With the world’s focus on the coronavirus disease 2019 (COVID-19) outbreak, a good news story receiving far less attention is that of Semida Masika, the last person in DR Congo conﬁrmed to have Ebola virus infection and discharged from care after her recovery on March 4. This important milestone is a remarkable achievement given the insecurity in DR Congo, which led to serious attacks on health-care facilities, workers, and patients, and a continual disabling of the outbreak response.
The 18-month Ebola outbreak in DR Congo has claimed 2264 lives and the number of cases exceeded 3000, making it the largest Ebola epidemic ever recorded after the west Africa outbreak of 2014–16. Unlike previous Ebola outbreaks, the national government took charge in coordinating the response, ably supported by WHO, donors, and other partners, including the African Centres for Disease Control and Prevention, which importantly allowed African experts rather than international experts to remain at the front and centre of the response.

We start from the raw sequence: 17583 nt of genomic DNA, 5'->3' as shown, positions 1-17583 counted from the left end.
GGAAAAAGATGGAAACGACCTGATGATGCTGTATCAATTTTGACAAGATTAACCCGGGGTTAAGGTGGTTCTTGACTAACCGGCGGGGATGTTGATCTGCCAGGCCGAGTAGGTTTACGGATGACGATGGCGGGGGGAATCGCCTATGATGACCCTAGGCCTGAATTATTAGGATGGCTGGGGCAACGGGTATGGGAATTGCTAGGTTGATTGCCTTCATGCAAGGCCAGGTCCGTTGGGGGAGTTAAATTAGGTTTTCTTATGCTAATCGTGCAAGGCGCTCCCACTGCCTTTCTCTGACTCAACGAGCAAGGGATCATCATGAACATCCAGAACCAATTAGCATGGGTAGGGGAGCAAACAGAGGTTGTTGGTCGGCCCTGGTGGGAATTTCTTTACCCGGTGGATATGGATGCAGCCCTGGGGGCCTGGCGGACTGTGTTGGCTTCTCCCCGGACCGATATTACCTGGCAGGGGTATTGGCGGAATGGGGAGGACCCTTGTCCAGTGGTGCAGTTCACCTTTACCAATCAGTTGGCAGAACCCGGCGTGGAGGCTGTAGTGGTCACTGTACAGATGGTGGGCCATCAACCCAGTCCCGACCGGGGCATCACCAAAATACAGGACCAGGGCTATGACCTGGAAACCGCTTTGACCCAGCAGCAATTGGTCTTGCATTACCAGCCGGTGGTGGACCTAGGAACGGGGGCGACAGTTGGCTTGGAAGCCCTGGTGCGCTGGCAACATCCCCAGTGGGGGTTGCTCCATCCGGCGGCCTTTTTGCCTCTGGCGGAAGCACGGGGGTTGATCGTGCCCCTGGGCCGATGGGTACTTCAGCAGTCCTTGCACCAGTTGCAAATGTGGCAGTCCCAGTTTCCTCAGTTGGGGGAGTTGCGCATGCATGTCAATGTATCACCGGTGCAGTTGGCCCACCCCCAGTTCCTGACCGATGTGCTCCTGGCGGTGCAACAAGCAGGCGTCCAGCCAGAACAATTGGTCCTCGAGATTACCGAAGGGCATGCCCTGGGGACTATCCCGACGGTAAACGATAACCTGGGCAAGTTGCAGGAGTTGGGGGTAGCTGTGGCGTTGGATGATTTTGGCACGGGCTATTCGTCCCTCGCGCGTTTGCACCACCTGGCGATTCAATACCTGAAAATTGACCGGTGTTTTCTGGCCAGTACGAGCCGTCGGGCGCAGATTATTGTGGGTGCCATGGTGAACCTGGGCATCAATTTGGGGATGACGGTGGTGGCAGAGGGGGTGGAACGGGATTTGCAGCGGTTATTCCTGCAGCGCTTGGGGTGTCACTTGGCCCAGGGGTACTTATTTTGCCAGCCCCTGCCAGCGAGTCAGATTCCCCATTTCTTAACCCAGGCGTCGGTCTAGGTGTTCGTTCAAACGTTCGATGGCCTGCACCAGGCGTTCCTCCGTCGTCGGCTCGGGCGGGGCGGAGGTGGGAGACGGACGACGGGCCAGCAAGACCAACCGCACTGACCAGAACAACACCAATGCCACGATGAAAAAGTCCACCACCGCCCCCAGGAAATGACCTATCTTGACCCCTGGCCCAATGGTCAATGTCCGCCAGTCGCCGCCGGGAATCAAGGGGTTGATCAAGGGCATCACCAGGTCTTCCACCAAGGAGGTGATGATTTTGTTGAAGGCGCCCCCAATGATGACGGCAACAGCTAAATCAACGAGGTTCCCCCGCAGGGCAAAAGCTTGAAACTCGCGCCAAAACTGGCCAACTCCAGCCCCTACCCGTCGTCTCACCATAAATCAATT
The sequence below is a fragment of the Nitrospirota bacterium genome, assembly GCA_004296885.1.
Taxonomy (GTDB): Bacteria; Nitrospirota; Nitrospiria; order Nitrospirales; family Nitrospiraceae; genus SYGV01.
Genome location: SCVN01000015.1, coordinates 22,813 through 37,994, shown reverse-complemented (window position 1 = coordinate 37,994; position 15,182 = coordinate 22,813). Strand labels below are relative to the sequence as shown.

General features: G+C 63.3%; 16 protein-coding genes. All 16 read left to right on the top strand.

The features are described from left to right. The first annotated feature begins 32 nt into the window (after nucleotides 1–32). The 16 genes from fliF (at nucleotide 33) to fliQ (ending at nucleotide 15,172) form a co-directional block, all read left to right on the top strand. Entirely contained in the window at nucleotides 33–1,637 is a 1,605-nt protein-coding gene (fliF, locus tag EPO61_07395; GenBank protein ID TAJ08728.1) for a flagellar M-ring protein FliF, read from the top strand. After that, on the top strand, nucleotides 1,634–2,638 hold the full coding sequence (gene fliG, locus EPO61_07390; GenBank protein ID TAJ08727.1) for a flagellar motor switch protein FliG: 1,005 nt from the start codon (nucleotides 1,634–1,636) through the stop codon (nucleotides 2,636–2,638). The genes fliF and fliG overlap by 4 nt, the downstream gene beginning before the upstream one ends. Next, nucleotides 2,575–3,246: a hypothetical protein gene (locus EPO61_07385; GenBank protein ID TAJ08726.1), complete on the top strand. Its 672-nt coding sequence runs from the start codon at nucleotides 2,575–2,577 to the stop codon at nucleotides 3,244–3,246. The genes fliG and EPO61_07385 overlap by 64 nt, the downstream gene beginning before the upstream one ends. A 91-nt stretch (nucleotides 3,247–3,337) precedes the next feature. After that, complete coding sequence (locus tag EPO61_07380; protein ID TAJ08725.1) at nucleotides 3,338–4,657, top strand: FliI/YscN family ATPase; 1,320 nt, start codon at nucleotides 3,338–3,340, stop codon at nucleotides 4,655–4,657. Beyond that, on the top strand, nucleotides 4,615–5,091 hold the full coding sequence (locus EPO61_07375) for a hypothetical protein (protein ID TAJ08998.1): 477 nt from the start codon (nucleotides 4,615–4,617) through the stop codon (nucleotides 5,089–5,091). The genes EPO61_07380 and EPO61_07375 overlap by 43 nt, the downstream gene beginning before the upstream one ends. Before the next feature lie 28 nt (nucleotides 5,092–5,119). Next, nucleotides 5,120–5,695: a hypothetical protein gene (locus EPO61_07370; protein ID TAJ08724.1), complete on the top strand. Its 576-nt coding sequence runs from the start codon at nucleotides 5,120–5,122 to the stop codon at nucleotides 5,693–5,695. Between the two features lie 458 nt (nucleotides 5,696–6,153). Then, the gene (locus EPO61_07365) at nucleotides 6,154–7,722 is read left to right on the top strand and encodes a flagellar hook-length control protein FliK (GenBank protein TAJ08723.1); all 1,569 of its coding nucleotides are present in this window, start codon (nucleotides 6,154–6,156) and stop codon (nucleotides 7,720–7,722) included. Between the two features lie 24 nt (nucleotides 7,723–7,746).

Another unique feature was the multidisciplinary approach to the outbreak, which included employing more social scientists, applying new technologies, such as whole genome sequencing, and building community trust and engagement alongside a competent workforce for new surveillance and laboratory capacities. Having vaccines and treatments, plus the ability to conduct trials during the outbreak, was crucial and helped communities to have conﬁdence in the health-care system.
Most urgent now is ensuring no new cases emerge in the 42-day period that must pass infection-free before declaring the outbreak over, and the immediate US$20 million WHO needs to fund the remaining response. Concerns that COVID-19 will now steer atten- tion away from the need to close the deal with Ebola control in DR Congo are real. Donors must step up and all teams must continue their resolve and commitment to not leave until the job is done. Furthermore, new capacities and regional mechanisms to coordinate eﬀorts must be retained and properly funded after the outbreak ends so that the country’s strengthened health-care system can serve its people far beyond